Microsoft’s 3-week ultimatum for Yahoo to start negotiating to accept its takeover offer or face hostile action came and went on Saturday with nary a whimper. However, don’t think the silence means Microsoft was just bluffing. This is likely the communication-jamming time before an imminent attack.
Microsoft is expected to announce its next move this week, possibly as soon as today, according to The Wall Street Journal. While all options are thought to remain on the table — Microsoft nominating its own Yahoo board of directors, Microsoft taking its offer directly to Yahoo shareholders and Microsoft pulling its offer — many think Microsoft nominating its own board will be the eventual play. TechCrunch believes it has uncovered 8 of the 12 potential board members Microsoft would nominate already.
At the very least, the board replacement maneuver will buy both Microsoft and Yahoo more time to evaluate the options. A vote on the new board would not take place until Yahoo’s shareholder meeting, and that is likely not going to take place until the last possible date allowed under Delaware law (where Yahoo is incorporated), in July. It’s possible that Yahoo could even further drag things out until the fall with some lawsuits that would delay the board meeting. Netscape and Ning co-founder, Marc Andreessen, had a very detailed post about laying out such scenarios this weekend.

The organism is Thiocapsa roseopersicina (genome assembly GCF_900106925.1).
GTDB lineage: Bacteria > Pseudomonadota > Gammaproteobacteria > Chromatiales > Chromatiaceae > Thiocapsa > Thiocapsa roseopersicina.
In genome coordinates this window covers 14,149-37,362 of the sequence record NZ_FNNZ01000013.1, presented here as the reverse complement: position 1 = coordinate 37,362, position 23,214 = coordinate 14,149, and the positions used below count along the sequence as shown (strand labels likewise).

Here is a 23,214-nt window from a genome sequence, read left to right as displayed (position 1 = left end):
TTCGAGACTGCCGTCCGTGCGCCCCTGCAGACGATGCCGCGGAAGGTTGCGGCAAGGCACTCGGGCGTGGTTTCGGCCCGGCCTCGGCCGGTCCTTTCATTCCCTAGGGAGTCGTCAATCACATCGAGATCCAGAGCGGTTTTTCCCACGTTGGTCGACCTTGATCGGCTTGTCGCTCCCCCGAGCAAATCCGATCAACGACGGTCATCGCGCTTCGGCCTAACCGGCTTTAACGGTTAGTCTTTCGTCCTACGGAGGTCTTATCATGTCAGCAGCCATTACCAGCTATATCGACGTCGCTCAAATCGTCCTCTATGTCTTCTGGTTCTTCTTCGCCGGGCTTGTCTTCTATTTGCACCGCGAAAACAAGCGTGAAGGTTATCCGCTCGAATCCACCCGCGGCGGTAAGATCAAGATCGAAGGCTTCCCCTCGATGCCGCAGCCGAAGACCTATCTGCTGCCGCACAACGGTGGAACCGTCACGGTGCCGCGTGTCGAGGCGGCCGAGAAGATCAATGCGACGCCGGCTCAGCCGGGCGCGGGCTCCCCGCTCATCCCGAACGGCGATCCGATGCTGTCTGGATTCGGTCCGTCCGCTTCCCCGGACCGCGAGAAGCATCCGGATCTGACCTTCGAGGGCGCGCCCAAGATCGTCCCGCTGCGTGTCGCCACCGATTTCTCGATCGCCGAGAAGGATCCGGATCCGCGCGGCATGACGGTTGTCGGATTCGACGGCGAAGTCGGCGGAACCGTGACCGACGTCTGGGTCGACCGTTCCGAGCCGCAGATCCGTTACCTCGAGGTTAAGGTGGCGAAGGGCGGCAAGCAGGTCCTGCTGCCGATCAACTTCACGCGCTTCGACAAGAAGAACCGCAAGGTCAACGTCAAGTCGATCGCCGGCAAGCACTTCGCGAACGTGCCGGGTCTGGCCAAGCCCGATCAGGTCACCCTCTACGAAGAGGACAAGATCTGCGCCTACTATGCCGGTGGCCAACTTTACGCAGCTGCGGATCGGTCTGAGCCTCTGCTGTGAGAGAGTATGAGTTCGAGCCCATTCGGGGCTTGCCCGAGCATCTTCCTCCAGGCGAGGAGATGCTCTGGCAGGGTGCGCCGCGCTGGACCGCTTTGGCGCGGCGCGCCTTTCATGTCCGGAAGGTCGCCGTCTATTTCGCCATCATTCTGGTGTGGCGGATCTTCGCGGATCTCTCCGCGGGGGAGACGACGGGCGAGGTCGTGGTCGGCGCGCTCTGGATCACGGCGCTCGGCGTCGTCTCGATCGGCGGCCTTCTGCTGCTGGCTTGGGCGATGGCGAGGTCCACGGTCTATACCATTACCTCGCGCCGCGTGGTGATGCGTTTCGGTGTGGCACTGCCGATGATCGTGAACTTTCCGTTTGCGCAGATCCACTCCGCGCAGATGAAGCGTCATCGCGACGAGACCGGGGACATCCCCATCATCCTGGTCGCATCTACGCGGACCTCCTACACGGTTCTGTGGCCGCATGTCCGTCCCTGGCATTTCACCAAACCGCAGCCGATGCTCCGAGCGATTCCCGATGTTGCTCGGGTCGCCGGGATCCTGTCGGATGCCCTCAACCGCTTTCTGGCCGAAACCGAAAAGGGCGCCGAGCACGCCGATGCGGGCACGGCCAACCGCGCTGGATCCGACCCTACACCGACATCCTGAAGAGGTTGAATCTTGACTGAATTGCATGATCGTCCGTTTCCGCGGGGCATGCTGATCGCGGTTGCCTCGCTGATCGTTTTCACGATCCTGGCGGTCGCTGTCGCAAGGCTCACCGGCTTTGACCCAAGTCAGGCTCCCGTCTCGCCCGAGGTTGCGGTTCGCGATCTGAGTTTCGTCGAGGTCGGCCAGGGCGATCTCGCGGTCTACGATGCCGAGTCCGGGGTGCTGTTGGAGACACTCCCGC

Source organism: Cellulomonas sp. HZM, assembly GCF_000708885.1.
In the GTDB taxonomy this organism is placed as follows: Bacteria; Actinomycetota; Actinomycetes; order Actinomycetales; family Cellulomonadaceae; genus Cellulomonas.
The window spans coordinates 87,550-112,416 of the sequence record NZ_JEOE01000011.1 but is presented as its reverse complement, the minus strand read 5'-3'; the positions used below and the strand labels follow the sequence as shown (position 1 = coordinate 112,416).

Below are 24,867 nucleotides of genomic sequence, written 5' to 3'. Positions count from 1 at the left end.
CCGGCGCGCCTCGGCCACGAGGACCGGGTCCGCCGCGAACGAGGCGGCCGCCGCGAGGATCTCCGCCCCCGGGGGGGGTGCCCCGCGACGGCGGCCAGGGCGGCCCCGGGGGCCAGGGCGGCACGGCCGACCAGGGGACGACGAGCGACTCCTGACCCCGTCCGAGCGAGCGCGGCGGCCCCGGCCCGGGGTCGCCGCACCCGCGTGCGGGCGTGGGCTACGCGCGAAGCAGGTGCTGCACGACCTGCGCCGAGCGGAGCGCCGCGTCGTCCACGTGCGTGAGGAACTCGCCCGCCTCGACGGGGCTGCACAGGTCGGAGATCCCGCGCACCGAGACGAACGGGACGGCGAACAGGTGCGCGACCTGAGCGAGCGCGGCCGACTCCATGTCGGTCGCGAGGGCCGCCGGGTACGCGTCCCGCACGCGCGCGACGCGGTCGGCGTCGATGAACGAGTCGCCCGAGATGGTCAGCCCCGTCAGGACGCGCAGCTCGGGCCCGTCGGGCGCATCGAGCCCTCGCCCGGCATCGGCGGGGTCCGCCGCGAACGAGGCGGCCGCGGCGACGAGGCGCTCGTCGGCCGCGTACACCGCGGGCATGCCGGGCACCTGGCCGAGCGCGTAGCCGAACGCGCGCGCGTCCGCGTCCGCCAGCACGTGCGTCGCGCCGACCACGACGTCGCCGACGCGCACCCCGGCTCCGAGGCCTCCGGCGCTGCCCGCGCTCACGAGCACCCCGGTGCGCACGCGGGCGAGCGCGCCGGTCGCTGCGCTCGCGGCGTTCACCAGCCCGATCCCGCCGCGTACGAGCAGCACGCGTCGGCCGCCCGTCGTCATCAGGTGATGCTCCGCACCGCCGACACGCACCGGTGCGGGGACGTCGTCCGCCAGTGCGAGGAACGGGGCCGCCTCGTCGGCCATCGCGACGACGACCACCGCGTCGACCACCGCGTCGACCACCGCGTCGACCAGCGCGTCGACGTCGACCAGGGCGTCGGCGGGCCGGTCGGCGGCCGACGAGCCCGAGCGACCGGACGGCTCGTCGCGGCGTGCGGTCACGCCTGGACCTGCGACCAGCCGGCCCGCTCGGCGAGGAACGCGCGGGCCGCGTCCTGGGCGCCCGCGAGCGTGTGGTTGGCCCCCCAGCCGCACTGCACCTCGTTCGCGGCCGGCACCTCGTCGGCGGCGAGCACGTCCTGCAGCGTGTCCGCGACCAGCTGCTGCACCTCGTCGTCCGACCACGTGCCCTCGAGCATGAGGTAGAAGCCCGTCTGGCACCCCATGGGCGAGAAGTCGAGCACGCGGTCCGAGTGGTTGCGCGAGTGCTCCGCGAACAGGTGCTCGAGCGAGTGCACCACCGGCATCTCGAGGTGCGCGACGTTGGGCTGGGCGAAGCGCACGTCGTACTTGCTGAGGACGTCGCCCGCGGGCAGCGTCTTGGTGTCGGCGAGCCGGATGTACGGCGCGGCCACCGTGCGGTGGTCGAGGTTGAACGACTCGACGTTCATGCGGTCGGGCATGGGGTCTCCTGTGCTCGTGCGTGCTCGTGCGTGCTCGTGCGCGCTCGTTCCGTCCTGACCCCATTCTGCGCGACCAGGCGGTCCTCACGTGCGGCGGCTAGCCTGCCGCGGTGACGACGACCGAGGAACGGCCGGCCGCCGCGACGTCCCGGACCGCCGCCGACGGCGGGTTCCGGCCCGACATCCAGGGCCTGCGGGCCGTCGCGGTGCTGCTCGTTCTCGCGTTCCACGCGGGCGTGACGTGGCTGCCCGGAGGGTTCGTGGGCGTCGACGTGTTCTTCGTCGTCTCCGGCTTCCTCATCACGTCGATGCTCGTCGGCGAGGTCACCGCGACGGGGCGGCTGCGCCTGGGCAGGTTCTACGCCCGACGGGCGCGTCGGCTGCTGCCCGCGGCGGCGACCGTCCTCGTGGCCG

If Microsoft were to walk away from the deal entirely it’s likely that Yahoo’s stock would plummet, perhaps even below the $19.18 it was at when Microsoft initially made its offer (Yahoo’s stock is currently hovering around $27.50-a-share). This worry was clearly the main ammunition in Microsoft’s threat that it would walk away, but it appears, for now, that Yahoo called that bluff.
New reports suggest that Microsoft is already taking actions to ensure it can retain Yahoo employees in the event of a takeover. Court papers uncovered by The Wall Street Journal state that Microsoft earmarked $1.5 billion dollars for Yahoo employee retention.